Solar and battery pilot project saves dollars
Finding creative energy solutions for a customer was central to a project that was energized in January 2020, bringing power to a remote building near Sauk City, Wisconsin. The building is owned by the Wisconsin Department of Natural Resources. The power line running to it needed to be rebuilt. The cost: $400,000. Our project team found that a combination of solar panels and battery storage could do the same thing. The cost: less than $200,000. Plus, we added a renewable energy option. Win-win!
Iowa wind farms boost local communities
By the end of 2020, we will have invested $2 billion in new wind farms located in Iowa. This includes several wind farms that we have put into service starting in 2009. They have the capacity to deliver nearly 1,500 megawatts of clean energy.
This expansion of wind energy also delivers strong economic benefits to local communities. Participating counties, communities and schools will receive up to $730 million in property taxes over 40 years. Landowners will receive approximately $342 million in lease payments over the same time.
Alliant Energy’s owned wind generation by end of 2020:
Economic Development team supports indoor ag operation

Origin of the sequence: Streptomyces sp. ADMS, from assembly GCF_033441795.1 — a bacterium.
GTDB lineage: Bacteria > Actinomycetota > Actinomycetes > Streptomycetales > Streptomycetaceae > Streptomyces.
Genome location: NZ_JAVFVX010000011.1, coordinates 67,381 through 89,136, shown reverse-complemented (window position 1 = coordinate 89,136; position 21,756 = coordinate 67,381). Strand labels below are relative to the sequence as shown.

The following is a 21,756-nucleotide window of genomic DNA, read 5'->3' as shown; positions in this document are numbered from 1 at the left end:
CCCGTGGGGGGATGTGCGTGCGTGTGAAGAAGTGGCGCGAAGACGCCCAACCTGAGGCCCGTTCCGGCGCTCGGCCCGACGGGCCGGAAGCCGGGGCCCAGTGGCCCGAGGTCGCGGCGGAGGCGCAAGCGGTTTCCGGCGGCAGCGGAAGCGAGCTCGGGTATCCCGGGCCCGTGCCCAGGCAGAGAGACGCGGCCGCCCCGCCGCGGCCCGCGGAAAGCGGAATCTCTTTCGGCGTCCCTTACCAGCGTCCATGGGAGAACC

Our Economic Development team identified indoor agriculture as an industry that would most benefit our customers and communities. Their work, in partnership with local officials in Mason City, Iowa, helped bring Bushel Boy Farms to the city. The company is investing $35 million into a nearly 17-acre greenhouse with a 50,000-square-foot packing house that will employ 50 people. Local garden-fresh tomatoes will be available for Midwest customers year-round – even in the winter!
Our new natural gas-fueled West Riverside Energy Center (WREC) near Beloit, Wisconsin, received Envision™ Platinum recognition in April 2020. The Envision system rates the sustainability of infrastructure projects. It looks at a full range of environmental, social and economic impacts. The Platinum award is the highest Envision recognition.